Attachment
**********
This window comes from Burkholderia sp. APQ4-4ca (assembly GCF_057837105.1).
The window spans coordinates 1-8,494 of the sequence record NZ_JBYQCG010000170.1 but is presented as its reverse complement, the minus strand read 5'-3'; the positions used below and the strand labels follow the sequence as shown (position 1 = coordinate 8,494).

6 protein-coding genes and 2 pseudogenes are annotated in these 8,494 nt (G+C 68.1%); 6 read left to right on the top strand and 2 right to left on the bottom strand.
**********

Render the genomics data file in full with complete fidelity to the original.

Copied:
This window comes from Burkholderia sp. APQ4-4ca (assembly GCF_057837105.1).
The window spans coordinates 1-8,494 of the sequence record NZ_JBYQCG010000170.1 but is presented as its reverse complement, the minus strand read 5'-3'; the positions used below and the strand labels follow the sequence as shown (position 1 = coordinate 8,494).

6 protein-coding genes and 2 pseudogenes are annotated in these 8,494 nt (G+C 68.1%); 6 read left to right on the top strand and 2 right to left on the bottom strand.